One afternoon, Gloria wakes up to news of a two-horned monster that appeared over Seoul, South Korea, then vanished again in a thunderous cloud of smoke, at 8:05am, Gloria’s time, when she’s normally stumbling home from the bar, wasted, crossing a playground near her house — the creature having first been spotted about a quarter-century ago. The very next night, the wiry beast shows up again, at 8:05am, with our heroine noticing that the monster’s movements were in sync with those of her own, including a head-scratching tick that she picked up during childhood. After putting two and two together, the mortified Gloria realizes that she is the scaly kaiju that’s terrorizing Korea and that one drunken topple could spell certain doom for hundreds of innocent Koreans. Once Gloria shares her secret with Oscar and his pals, however, she wakes the following morning to some more startling news, with footage showing a gigantic robot now also in Seoul.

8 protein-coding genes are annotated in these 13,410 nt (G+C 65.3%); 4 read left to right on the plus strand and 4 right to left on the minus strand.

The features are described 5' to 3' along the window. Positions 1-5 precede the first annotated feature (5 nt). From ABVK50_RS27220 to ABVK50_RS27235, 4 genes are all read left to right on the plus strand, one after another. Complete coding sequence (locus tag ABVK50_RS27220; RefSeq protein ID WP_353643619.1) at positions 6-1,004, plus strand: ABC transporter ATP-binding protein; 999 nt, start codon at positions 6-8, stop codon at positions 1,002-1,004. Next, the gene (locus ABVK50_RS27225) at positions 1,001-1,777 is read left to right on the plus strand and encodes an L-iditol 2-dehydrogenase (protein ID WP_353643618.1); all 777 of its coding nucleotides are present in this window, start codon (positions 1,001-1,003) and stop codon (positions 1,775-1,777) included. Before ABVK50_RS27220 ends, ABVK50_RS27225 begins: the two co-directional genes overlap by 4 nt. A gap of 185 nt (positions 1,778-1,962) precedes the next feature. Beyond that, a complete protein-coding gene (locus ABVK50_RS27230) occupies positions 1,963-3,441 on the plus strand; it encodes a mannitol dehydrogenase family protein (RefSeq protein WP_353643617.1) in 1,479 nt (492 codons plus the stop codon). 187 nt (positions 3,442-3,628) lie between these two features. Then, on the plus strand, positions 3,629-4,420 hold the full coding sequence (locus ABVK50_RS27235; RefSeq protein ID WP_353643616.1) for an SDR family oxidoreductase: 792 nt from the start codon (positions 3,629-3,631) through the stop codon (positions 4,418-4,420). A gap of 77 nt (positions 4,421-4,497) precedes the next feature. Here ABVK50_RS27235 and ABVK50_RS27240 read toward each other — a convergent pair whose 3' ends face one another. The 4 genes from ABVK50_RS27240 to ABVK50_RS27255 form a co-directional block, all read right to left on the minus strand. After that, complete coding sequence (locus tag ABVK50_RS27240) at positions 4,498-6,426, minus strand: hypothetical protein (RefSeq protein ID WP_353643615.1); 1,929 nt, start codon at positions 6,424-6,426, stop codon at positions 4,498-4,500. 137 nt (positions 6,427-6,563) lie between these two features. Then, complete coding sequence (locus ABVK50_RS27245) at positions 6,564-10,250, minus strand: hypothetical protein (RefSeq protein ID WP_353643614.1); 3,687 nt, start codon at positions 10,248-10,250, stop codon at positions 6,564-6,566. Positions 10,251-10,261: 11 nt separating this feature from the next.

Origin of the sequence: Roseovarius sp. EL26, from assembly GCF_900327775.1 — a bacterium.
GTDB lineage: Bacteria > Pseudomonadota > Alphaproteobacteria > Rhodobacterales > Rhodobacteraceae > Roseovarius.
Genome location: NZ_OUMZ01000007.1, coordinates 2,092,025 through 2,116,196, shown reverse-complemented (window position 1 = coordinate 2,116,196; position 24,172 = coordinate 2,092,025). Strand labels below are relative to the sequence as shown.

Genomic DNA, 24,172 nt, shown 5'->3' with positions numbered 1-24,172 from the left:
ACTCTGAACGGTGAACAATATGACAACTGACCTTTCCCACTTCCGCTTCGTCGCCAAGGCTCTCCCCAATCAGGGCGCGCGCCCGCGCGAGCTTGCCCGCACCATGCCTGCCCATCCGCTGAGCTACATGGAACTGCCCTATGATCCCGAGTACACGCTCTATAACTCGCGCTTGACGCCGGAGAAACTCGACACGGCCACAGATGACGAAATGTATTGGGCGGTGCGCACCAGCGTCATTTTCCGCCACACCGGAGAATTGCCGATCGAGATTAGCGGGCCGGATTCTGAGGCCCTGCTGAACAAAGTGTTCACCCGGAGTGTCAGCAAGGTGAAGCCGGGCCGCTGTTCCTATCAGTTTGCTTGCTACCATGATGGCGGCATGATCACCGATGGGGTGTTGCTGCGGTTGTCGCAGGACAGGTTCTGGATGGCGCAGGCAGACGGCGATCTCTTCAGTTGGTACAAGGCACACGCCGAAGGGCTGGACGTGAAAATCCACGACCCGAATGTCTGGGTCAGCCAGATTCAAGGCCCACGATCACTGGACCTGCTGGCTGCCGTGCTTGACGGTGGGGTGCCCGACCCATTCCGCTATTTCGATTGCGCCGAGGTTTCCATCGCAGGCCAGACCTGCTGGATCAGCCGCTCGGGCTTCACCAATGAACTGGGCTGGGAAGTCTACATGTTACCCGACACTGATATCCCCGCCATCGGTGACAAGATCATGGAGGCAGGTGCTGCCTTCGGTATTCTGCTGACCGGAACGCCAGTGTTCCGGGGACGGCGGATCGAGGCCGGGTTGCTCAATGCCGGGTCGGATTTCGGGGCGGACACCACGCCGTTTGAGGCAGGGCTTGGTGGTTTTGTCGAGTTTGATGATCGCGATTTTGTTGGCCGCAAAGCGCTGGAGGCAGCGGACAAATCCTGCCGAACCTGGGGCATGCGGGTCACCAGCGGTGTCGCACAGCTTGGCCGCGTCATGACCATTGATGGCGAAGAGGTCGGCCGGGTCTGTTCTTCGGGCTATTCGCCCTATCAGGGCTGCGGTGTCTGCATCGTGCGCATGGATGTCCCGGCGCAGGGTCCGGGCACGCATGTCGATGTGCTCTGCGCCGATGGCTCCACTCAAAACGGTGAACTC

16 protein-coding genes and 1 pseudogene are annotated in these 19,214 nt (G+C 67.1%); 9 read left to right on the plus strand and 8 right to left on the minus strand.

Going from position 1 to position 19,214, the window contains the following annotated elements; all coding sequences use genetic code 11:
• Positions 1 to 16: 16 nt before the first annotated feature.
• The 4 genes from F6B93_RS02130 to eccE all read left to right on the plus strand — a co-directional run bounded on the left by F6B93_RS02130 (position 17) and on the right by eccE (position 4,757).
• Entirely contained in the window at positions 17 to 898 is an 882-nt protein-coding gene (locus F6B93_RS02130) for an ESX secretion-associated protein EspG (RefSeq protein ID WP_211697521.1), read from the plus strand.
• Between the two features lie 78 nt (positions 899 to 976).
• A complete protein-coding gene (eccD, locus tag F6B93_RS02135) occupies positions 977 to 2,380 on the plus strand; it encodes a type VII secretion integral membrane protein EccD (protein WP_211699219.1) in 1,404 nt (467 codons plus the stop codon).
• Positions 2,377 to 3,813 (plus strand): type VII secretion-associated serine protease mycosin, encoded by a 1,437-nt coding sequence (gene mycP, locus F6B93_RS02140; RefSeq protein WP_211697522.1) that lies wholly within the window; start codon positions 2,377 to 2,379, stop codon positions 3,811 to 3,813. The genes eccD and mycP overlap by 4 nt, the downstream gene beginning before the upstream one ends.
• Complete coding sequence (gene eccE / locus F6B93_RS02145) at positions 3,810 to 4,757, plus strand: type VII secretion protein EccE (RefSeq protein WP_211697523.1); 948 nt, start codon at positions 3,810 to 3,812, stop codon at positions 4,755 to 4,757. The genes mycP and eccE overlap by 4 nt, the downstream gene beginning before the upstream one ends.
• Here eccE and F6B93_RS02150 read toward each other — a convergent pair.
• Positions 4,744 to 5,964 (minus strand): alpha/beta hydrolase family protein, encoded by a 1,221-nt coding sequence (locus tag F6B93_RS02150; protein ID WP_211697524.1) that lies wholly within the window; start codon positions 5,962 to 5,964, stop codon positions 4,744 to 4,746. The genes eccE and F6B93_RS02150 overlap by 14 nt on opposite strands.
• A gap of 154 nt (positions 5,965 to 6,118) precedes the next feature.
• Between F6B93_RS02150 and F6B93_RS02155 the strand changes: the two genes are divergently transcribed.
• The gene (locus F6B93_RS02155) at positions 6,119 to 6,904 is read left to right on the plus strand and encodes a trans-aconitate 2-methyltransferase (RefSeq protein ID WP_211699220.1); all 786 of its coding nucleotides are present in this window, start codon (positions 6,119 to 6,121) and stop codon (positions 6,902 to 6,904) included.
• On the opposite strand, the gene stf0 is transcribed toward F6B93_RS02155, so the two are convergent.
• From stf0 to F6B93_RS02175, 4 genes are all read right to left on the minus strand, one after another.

As you’d expect, the sightings have everyone glued to their screens, eager to find out when the gargantuan titans will return and what they’ll do next, with a ripper gag involving a ‘slap’ and a video that’s gone viral on social media highlighting the absurdity of the contemporary trend of watching news as entertainment.
Here’s where Colossal becomes something other than just a wacky kaiju movie, with filmmaker Vigalondo using the Goliath as a symbol for Gloria’s alcoholism, the monster carelessly wandering through the streets of Seoul, completely oblivious to how its actions are hurting others, this realization being the first step to Gloria’s rehabilitation.